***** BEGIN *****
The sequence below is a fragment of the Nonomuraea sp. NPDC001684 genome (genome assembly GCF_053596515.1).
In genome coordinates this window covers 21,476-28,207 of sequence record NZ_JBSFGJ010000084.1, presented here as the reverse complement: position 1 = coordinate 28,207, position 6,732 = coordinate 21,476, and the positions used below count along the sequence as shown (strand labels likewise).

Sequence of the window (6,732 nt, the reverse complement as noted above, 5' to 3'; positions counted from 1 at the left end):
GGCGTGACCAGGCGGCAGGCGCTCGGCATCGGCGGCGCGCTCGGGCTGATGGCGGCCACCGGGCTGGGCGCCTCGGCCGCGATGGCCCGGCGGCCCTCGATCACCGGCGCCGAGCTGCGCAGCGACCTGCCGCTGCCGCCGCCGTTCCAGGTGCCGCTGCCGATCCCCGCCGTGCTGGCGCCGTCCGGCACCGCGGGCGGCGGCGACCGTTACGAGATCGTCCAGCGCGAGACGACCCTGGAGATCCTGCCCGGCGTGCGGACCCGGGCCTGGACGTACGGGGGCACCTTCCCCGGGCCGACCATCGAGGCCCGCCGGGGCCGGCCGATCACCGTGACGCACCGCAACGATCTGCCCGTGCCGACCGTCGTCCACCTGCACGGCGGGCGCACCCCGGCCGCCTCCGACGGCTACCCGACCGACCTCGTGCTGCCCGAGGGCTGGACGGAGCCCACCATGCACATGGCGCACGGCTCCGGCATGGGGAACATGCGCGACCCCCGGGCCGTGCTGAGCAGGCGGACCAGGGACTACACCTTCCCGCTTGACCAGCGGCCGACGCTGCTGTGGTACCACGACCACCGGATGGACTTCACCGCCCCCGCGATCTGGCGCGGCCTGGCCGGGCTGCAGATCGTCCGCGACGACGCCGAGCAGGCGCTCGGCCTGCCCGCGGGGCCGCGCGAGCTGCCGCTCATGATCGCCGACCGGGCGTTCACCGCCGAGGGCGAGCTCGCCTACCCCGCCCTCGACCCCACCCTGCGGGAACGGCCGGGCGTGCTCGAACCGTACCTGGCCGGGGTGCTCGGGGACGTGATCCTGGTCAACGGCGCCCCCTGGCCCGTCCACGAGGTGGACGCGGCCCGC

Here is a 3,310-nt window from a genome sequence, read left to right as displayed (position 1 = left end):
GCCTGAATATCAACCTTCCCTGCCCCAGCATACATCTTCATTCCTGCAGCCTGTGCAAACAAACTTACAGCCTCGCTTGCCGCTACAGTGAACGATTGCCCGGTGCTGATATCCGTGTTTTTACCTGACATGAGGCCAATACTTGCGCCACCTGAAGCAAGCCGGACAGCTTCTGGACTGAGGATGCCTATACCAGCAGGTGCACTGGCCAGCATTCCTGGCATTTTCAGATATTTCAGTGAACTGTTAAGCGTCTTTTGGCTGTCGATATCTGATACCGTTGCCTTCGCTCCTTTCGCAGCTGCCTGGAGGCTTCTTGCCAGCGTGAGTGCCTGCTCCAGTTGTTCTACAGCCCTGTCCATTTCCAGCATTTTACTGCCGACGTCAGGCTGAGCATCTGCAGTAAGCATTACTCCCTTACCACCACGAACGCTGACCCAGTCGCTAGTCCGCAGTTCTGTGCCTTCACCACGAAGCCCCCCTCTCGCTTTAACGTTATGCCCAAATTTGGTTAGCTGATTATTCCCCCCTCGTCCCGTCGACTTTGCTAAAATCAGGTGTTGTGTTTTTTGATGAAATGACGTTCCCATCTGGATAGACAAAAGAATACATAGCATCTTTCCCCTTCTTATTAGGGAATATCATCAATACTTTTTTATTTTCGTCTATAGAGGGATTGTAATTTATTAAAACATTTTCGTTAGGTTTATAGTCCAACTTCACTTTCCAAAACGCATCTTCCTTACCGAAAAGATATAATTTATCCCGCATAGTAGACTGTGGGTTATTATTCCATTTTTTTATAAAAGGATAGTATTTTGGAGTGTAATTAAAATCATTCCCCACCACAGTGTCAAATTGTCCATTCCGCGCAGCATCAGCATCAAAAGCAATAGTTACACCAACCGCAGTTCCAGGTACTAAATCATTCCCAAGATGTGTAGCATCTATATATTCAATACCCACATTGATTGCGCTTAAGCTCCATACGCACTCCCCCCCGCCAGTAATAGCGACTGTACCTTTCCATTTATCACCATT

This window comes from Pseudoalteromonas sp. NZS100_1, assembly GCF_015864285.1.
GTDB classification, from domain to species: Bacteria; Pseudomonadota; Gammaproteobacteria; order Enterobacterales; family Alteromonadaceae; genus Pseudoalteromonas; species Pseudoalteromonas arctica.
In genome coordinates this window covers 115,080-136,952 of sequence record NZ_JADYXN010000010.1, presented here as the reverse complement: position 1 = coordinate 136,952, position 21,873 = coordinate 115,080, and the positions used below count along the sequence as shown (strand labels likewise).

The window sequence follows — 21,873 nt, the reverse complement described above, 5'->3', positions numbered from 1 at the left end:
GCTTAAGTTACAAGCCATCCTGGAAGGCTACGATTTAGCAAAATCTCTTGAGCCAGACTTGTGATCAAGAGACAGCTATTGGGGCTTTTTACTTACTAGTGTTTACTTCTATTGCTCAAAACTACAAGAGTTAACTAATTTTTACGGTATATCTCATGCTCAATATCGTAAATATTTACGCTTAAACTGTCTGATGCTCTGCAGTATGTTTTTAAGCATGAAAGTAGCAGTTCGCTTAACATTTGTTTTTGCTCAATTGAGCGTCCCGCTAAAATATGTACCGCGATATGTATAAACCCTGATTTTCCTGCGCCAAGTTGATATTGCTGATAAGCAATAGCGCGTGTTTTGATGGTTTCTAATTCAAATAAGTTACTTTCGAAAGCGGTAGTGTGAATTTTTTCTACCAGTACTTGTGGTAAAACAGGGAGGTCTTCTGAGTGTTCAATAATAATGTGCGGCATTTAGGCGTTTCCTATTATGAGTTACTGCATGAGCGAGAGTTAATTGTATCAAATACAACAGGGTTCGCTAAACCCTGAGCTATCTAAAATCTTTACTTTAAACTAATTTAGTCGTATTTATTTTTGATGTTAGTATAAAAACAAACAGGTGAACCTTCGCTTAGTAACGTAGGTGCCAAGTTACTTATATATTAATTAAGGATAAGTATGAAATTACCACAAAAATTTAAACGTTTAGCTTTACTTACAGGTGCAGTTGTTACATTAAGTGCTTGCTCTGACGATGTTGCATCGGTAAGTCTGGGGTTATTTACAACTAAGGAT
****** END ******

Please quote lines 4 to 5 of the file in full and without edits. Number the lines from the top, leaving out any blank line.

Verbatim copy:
GGCGTGACCAGGCGGCAGGCGCTCGGCATCGGCGGCGCGCTCGGGCTGATGGCGGCCACCGGGCTGGGCGCCTCGGCCGCGATGGCCCGGCGGCCCTCGATCACCGGCGCCGAGCTGCGCAGCGACCTGCCGCTGCCGCCGCCGTTCCAGGTGCCGCTGCCGATCCCCGCCGTGCTGGCGCCGTCCGGCACCGCGGGCGGCGGCGACCGTTACGAGATCGTCCAGCGCGAGACGACCCTGGAGATCCTGCCCGGCGTGCGGACCCGGGCCTGGACGTACGGGGGCACCTTCCCCGGGCCGACCATCGAGGCCCGCCGGGGCCGGCCGATCACCGTGACGCACCGCAACGATCTGCCCGTGCCGACCGTCGTCCACCTGCACGGCGGGCGCACCCCGGCCGCCTCCGACGGCTACCCGACCGACCTCGTGCTGCCCGAGGGCTGGACGGAGCCCACCATGCACATGGCGCACGGCTCCGGCATGGGGAACATGCGCGACCCCCGGGCCGTGCTGAGCAGGCGGACCAGGGACTACACCTTCCCGCTTGACCAGCGGCCGACGCTGCTGTGGTACCACGACCACCGGATGGACTTCACCGCCCCCGCGATCTGGCGCGGCCTGGCCGGGCTGCAGATCGTCCGCGACGACGCCGAGCAGGCGCTCGGCCTGCCCGCGGGGCCGCGCGAGCTGCCGCTCATGATCGCCGACCGGGCGTTCACCGCCGAGGGCGAGCTCGCCTACCCCGCCCTCGACCCCACCCTGCGGGAACGGCCGGGCGTGCTCGAACCGTACCTGGCCGGGGTGCTCGGGGACGTGATCCTGGTCAACGGCGCCCCCTGGCCCGTCCACGAGGTGGACGCGGCCCGC

Here is a 3,310-nt window from a genome sequence, read left to right as displayed (position 1 = left end):